Jim: I did. Then we laid it down in about two takes. I think we surprised Howard with how quick we were. By the middle of the second day, we’d recorded five songs, which is a reasonable tempo. Some songs we had in just a few takes, and on others we spent quite a bit of time experimenting with the arrangements. There was one where the guys were satisfied with the first take, but I asked if I could do another run-through by myself so they would have more choices when editing, in case the direction of the song changed slightly as the recording evolved. It’s good to have options on the Pro Tools playlist. In pop music, a lot of magic happens after the red light goes off.
Anyway, everything went great with Howard in L.A., so he called me to do an additional track when he came to record in Nashville. I brought my own drums on that one.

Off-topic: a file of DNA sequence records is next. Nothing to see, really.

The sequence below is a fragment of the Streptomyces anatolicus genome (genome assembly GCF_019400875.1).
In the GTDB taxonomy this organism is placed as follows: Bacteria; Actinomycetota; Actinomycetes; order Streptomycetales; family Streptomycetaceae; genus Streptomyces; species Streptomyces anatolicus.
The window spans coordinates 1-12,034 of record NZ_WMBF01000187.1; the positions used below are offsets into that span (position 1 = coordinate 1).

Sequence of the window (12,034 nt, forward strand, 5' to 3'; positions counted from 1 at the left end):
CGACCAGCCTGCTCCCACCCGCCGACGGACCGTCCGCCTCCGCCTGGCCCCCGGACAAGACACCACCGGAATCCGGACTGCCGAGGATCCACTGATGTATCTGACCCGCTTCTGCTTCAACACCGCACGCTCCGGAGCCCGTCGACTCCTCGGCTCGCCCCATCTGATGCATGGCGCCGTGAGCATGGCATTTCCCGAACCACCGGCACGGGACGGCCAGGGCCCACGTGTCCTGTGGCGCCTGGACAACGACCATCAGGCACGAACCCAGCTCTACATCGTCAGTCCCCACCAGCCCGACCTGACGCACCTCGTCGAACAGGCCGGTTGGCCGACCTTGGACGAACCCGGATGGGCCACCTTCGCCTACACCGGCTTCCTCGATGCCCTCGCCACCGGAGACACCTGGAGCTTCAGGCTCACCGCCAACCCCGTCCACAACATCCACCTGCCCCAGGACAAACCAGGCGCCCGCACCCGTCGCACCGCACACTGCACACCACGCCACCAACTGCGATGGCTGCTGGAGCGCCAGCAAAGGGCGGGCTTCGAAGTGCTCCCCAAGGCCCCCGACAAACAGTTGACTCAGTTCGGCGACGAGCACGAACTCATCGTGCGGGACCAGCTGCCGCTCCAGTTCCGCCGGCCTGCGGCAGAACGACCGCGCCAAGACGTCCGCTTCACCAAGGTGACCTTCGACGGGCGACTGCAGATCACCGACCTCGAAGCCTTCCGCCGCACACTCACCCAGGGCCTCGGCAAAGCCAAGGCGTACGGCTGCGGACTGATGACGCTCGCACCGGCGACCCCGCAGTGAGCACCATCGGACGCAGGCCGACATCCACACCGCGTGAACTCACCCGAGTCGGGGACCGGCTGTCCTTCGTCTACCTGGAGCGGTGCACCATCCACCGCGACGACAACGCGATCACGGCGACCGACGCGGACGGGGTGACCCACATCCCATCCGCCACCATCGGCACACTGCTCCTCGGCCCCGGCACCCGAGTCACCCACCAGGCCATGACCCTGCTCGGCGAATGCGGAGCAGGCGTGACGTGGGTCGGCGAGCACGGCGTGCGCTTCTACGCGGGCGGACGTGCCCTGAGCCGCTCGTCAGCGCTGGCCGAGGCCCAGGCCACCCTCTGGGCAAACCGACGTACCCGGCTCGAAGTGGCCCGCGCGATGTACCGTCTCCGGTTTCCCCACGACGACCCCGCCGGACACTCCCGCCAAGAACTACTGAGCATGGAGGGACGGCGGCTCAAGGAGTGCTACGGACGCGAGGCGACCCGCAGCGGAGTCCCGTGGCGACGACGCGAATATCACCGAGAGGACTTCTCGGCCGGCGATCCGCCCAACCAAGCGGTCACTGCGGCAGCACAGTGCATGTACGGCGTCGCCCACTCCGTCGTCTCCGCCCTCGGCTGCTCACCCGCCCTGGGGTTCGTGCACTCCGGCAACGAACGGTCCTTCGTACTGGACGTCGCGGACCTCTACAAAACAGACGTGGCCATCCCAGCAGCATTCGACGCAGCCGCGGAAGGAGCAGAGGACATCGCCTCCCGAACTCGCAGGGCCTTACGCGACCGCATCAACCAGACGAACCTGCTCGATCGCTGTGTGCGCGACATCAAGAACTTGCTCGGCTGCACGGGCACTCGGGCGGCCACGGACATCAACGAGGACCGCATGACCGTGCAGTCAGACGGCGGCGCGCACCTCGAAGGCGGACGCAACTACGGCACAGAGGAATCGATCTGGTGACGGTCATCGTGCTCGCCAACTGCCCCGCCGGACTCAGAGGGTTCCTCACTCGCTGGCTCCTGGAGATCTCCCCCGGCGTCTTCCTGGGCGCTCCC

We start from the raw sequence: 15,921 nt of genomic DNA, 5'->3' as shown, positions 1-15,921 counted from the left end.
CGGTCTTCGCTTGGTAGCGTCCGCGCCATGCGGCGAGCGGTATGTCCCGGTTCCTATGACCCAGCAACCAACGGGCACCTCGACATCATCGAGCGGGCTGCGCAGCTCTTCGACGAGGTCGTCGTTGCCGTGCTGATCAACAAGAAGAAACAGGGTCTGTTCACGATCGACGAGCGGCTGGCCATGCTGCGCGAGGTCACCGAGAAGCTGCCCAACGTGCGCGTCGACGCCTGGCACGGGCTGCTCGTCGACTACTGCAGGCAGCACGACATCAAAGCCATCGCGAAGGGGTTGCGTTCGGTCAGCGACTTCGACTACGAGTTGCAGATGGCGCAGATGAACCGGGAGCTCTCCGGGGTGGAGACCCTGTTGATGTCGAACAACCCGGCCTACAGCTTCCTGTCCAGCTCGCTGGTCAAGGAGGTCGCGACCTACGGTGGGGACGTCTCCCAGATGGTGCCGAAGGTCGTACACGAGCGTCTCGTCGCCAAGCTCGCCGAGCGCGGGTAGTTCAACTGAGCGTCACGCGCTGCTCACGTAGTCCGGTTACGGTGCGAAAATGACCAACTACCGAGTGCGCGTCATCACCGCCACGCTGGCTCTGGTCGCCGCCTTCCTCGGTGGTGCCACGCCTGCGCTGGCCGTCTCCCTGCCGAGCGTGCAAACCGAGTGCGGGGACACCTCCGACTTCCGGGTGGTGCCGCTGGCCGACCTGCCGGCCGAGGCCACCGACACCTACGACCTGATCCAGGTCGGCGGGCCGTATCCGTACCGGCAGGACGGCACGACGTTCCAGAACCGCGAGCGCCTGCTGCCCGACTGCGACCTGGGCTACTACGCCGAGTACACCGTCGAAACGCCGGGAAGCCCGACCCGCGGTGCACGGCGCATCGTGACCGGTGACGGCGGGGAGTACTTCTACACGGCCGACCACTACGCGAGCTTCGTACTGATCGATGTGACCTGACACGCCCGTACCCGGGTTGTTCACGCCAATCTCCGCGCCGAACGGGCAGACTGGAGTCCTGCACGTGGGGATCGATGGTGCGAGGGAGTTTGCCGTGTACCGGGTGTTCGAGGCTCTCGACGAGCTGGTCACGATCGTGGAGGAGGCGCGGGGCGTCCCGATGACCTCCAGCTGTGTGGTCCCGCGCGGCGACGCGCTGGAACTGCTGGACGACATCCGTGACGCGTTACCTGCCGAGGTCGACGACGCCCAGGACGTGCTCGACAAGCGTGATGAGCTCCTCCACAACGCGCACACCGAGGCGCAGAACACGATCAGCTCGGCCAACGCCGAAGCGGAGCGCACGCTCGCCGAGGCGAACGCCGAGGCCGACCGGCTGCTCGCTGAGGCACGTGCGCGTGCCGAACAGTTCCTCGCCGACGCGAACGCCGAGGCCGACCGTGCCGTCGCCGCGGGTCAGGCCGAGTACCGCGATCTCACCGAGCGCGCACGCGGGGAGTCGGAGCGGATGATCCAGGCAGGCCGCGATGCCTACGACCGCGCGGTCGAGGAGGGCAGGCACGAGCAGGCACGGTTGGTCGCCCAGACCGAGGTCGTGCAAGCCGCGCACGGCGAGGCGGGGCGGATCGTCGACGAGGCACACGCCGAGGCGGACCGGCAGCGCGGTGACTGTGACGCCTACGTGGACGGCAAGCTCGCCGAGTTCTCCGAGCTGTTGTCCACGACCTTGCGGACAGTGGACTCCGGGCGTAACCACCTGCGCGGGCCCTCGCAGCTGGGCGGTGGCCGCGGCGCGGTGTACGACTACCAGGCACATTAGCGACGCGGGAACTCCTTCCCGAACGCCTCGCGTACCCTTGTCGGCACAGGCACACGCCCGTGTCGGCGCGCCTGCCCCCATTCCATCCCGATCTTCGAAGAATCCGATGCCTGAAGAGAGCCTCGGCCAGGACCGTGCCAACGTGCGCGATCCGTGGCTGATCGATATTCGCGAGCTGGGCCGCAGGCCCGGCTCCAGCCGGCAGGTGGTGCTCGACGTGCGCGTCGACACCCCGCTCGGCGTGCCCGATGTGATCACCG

MD: Can you talk more about the Nashville number system?
Jim: The Nashville number system is such an important tool. As a working drummer, I was always looking for a charting system that was reliable, but everything I came across was a sort of chicken-scratch version that I couldn’t really hand to anyone else. If I was preparing a sub, I’d give them the chicken scratch and they’d say, “Thanks but no thanks,” and they’d end up writing their own charts. When I came across the Nashville number system, it looked a lot like the figured bass and Roman-numeral analysis that I’d studied in college. The biggest advantage is that I could write one chart and give it to the entire band.
MD: How did you end up writing a book about the system?